Below is a little food for thought for our readers who couldn’t make it.

What Opiates do to a Person’s Brain?

Opiate drugs activate the dopamine pathway (also known as the reward pathway) that sends out a rush of pleasure chemicals to the brain. Opiates are much more stimulating than natural endorphins, which is partly why they are so addictive. Once a person uses opiates, the brain stops creating natural endorphins because the body thinks that there are already enough levels of it in the brain. Within six to 12 months of using opiate drugs, the cells that produce endorphins are reduced in size and die.

One of the most commonly abused opiate drugs is heroin. When it is injected into a vein, heroin reaches the vein within 15 to 20 seconds. Then it binds to the opiate receptors found in the different parts of the brain that include the reward pathway. When the receptors in the reward pathway are activated, the person feels a brief rush and very intense rush of euphoria. This is followed by several hours of contented and relaxed state. This feeling of euphoria is what draws people back to opiates again and again.

The effects of opiates are similar to the ones from naturally occurring opioid peptides. When used for medical purposes, opiates can stop diarrhea, depress breathing, and relieve pain. They come with side effects that include vomiting and nausea. But when used in large doses, they can make breathing shallow or even make it stop altogether. Thousands of opiate addicts have died due to overdose. And mixing alcohol with opiates only increases the risk of death.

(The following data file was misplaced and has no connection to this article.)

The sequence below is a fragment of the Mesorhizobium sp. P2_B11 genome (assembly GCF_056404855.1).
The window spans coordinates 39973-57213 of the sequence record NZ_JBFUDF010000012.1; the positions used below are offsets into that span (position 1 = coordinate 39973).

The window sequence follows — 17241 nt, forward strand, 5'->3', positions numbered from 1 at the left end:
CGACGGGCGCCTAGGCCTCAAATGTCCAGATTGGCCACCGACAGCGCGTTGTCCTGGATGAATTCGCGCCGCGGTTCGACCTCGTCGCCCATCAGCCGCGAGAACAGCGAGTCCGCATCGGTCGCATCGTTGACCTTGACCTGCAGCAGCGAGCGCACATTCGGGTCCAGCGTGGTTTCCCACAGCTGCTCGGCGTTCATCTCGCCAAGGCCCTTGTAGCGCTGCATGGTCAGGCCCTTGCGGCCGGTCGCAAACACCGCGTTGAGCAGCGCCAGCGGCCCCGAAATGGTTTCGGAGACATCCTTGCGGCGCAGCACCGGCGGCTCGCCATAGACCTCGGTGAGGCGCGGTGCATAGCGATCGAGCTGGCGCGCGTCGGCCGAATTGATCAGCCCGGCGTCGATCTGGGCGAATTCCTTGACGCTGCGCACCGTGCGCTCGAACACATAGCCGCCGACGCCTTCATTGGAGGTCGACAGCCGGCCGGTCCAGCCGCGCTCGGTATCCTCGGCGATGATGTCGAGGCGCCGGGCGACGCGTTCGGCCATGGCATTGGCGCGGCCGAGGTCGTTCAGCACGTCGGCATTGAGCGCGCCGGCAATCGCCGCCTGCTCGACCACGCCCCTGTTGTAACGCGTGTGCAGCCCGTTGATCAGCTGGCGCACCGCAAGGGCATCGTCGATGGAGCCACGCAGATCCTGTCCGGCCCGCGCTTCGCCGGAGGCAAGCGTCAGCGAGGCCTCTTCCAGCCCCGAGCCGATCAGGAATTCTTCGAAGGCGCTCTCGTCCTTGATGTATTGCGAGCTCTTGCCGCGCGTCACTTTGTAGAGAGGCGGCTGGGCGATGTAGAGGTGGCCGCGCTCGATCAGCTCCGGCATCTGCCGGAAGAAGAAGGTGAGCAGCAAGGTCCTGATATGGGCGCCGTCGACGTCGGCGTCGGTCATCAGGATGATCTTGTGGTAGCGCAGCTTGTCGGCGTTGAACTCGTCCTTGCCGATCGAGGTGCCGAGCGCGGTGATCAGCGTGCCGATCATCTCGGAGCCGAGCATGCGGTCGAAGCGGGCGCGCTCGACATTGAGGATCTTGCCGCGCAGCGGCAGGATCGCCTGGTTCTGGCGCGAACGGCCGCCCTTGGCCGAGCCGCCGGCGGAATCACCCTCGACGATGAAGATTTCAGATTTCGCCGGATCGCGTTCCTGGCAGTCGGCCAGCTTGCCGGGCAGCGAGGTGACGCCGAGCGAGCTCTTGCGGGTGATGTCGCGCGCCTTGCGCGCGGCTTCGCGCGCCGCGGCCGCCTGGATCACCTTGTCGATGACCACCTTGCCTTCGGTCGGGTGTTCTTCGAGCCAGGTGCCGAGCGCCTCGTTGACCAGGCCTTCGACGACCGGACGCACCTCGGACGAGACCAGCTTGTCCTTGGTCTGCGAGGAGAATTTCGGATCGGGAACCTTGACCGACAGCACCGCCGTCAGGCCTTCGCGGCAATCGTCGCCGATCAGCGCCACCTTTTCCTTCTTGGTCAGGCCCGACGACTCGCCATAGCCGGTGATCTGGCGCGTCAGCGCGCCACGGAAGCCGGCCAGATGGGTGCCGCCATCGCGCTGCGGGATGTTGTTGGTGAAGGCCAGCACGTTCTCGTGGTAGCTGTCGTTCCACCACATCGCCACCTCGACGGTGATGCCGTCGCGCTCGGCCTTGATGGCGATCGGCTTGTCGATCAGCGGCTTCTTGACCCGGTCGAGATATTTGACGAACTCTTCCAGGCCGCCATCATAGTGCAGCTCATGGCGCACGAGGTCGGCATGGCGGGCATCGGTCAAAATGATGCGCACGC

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Opiate Addiction vs. Dependence

Dependence happens due to the normal adaptations to prolonged exposure to opiates. People should not confuse the term dependence with addiction because they are not the same. Addiction is described to be the compulsive seeking (psychological) and use of the drug that results to deadly consequences. Addiction can include some type of dependence (physical) as well.

Another way to understand it is this: dependence is typically acute and holds the potential to be resolved or cured. Addiction on the other hand can be acute or in remssion – but it is always chronic and life long (ie it is not cured or removed). This is why we say a clean/sober person is “in recovery” and not that they are “recovered”.

A person who is dependent on opiates will experience some type of withdrawal symptoms when the use of the drug is suddenly stopped or reduced. The symptoms can be mild to severe. Withdrawal symptom includes flulike discomfort, stomach cramps, unpleasant mood, diarrhea, and severe muscle pain, just to name a few. The withdrawal symptoms are most commonly managed medically through the use of a slow drug taper.

Dependence is often accompanied by tolerance, which is the need to take higher doses of the drug in order to get the same effect. Once a person experiences tolerance, it can be difficult for the health care provider to evaluate whether the patient has a drug problem or if there is really a need for higher doses to control one’s symptoms. This is the reason physicians are attentive and vigilant to their patients’ symptoms, as well as the level of functioning to provide them with the most accurate information needed to prescribe the appropriate treatment.

Live Better Live Now – Texas Recovery Support – Houston

Council on Recovery – Houston, April 17, 2015

Authenticity & Making Amends

Authenticity & Making Amends

Making amends – whether in your step work or for anyone out there – is never easy and often made worse by misunderstanding the core purpose of this exercise of self. Although we may ponder what to say, how and when to say it, whether by phone, letter or in person – the truth of the matter is that those details are really not what this is about. Making an amend is about digging deep into ourselves and bringing forth – with authenticity and conviction – a true and heartfelt owning of our own failing, an expression with full integrity and confirmation “aloud” that we truly intend not to repeat it. But here’s the catch: making an amend has zero to do with how it is received. Think about this. If you are in any way leaning towards gaining a positive response from the recipient – then this becomes “for you” not “from you”, and the integrity and purpose are disrupted.